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Jesüs Chryst

The Peppermints
Jesüs Chryst
(Paw Tracks)

When the Animal Collective first started up the Paw Tracks label, I thought it would be a great way for them to not only release music that was related to their group, but also a way for me to hopefully get a little more insight on what possibly influenced them in making their great and creative music. Panda Bears Young Prayer was a nice little release from a member of the group, and although I didn't care as much for either release from Ariel Pink, I found moments of each of them charming.

Now comes Jesüs Chryst from The Peppermints and I am honestly left wondering whether it's some sort of an inside joke. On the release, the group (which is a foursome that includes members with names like M-Ron Hubbard and Ms. Hot Chocolate) blasts through eighteen tracks in under thirty minutes and there isn't a single track on the release that sounds much more developed than the group of high school kids down the the street that picked up instruments about two months ago and have their minds set on making thrash music.

With song titles like "Rabid Frogs," "Sexy Total Fuck," and "Onion Salad," I was actually expecting some humor (or at the very least some super offensive stuff ala Anal Cunt), but other than perhaps one or two places, the group didn't even manage to make me crack a smile (whereas I still can find a place in my heard sometimes for smartasses like Screaching Weasel). Of course, it would probably help if the vocals weren't so buried in fuzz and distortion that I could actually understand them once in awhile.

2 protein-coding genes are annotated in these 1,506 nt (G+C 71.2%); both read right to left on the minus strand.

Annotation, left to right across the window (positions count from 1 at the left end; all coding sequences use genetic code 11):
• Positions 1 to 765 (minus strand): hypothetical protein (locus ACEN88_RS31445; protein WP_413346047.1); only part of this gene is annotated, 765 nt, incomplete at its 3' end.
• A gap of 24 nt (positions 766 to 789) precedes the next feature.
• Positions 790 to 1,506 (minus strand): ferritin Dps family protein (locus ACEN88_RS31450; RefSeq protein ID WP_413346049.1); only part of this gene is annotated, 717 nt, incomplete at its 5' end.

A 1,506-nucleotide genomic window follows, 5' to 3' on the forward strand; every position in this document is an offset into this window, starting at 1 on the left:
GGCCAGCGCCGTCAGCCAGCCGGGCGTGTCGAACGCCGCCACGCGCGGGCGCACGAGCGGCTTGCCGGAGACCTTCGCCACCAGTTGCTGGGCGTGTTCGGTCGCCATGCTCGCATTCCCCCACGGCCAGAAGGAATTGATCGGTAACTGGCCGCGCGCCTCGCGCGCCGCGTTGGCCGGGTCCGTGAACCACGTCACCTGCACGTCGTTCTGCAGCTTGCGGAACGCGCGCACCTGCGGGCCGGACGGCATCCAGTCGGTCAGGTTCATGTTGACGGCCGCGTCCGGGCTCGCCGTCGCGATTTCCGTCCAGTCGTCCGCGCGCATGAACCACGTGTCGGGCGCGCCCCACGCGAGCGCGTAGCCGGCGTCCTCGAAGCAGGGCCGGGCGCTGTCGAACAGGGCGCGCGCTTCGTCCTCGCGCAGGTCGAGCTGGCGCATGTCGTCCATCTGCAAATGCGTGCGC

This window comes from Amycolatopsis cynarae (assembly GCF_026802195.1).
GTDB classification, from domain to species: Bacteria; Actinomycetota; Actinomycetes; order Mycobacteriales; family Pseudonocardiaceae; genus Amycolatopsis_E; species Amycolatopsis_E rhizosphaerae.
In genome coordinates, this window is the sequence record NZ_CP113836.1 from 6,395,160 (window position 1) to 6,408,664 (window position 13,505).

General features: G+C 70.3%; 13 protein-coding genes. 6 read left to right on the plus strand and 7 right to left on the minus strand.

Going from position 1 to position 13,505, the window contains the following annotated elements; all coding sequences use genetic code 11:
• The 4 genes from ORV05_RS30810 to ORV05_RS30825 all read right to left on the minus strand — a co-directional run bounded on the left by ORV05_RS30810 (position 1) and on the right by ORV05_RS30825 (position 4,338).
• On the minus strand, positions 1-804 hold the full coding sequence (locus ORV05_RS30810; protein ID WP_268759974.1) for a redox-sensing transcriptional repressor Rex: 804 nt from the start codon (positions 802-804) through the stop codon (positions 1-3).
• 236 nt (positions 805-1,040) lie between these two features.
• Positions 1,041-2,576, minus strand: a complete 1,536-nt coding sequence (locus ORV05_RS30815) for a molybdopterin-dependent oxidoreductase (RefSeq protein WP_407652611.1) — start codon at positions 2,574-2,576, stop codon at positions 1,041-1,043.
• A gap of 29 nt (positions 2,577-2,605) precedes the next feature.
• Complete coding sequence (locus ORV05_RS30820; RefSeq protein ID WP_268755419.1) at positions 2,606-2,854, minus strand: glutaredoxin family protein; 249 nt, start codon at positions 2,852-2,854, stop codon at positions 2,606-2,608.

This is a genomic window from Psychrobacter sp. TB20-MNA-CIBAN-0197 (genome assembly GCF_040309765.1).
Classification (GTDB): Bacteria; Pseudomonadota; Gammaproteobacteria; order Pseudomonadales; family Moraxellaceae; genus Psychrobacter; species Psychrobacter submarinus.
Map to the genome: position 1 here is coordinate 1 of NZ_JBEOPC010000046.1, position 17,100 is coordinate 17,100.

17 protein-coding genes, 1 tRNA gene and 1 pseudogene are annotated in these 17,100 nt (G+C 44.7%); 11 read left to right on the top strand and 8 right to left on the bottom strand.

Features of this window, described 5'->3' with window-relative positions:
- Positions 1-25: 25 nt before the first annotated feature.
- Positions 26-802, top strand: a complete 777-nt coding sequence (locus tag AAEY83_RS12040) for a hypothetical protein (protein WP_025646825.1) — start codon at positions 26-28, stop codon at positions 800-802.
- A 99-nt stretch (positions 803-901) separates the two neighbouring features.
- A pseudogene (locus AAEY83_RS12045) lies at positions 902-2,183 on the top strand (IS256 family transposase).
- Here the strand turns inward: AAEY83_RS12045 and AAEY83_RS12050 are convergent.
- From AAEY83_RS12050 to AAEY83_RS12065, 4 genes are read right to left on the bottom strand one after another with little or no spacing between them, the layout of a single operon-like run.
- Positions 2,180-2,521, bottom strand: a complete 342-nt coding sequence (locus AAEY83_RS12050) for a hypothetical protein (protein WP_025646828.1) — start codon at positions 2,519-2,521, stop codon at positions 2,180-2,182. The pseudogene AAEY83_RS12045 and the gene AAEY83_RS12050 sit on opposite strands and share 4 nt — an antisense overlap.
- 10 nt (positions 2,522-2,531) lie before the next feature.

So, basically the album sounds like the group got together, got blasted, and then recorded almost twenty tracks of one-take madness (on a boombox microphone) that are heavy on repetition and distortion and lack a whole lot in terms of melody and just about anything else. One of the only times that the group breaks from the formula is on "Santorum," and although it's not quite as funny as it could be, the chant-like track actually shows off a little bit in terms of melody and harmony and ends with an obvious reference to the Dan Savage-penned definition rather than the Senator. Sloppy, sloppy stuff.

Rating: 1